The roles for nearly half the participants I studied, and across all industries, had not been changed at all when moving to part-time. Performance targets and workload remained the same; only the pay had changed.
The employees had reduced their hours by getting rid of non-urgent tasks such as networking and meetings, and delegating work to team members. . . .
Understanding how to redesign full-time roles to part-time helps debunk some of the myths that existed in some organisations. These myths included that program director and partnership roles could not be done part-time. My study found that part-time can be easier at more senior levels, because of the higher autonomy and less urgent, unpredictable work.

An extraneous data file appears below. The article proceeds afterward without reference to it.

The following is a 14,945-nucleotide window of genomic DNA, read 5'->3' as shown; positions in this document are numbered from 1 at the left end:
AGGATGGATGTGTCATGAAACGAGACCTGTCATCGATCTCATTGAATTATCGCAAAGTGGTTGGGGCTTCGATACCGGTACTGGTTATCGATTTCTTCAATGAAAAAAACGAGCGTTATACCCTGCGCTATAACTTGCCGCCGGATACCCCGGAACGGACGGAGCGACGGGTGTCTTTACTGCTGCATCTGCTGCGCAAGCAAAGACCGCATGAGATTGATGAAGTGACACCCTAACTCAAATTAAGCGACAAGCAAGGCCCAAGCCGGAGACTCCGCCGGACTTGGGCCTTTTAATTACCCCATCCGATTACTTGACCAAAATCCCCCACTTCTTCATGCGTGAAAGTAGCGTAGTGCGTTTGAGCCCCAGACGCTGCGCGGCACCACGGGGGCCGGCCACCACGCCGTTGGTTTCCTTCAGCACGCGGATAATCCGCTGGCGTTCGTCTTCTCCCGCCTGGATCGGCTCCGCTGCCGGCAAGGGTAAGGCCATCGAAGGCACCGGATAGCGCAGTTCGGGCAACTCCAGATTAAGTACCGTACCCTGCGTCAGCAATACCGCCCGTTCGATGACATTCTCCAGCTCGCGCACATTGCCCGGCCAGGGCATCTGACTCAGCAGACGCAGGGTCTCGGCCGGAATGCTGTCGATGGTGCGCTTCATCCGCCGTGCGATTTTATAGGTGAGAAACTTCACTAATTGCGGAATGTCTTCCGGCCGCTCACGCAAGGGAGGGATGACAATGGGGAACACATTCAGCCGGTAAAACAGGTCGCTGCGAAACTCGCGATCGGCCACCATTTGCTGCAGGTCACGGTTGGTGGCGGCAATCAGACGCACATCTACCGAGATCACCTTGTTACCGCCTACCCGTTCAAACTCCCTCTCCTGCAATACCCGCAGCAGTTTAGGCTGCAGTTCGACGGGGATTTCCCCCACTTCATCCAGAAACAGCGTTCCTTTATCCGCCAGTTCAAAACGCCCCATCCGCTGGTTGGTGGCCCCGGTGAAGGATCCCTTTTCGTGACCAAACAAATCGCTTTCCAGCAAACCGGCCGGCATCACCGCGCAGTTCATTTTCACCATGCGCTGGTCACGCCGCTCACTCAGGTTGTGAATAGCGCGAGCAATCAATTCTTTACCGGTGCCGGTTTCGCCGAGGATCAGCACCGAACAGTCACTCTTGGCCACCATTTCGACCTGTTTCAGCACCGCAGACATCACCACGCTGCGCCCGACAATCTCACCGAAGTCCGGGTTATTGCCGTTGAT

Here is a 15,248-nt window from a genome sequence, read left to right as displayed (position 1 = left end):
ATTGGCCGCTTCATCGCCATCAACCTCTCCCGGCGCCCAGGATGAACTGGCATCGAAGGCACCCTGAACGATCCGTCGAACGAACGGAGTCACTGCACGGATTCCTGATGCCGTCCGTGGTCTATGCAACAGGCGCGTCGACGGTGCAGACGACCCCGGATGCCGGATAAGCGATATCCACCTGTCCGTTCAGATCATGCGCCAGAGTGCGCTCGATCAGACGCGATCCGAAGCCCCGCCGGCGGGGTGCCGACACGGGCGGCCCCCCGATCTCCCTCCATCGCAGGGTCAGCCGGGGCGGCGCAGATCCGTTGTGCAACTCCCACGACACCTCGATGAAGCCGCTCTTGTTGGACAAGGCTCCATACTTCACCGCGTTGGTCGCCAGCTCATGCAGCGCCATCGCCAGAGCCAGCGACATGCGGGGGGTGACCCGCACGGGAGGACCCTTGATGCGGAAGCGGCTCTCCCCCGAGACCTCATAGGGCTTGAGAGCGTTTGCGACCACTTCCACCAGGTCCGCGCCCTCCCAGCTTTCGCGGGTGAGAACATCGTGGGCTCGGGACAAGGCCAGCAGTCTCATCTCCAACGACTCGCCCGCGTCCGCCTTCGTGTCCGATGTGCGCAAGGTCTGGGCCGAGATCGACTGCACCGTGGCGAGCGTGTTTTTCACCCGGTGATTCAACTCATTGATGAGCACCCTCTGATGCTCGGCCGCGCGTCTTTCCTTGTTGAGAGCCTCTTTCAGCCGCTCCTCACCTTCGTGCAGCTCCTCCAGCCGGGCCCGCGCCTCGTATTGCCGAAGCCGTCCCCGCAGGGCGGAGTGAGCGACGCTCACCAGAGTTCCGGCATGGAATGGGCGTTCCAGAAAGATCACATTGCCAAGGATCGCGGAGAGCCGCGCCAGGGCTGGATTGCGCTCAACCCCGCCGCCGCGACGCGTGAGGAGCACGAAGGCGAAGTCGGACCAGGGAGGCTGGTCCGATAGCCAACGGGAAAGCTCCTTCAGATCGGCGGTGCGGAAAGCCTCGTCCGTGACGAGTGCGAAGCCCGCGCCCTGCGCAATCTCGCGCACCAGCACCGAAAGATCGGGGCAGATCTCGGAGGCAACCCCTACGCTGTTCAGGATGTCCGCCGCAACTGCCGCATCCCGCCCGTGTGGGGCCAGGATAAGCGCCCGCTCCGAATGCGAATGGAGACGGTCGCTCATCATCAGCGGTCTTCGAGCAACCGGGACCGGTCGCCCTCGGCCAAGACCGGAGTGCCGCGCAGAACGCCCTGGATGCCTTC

Having part-time roles available means more people can participate in the workforce. Given the economic benefits of this, and the increasing demand from younger and older workers for these sorts of roles, organisations will be left behind if they don’t accommodate well designed part-time arrangements.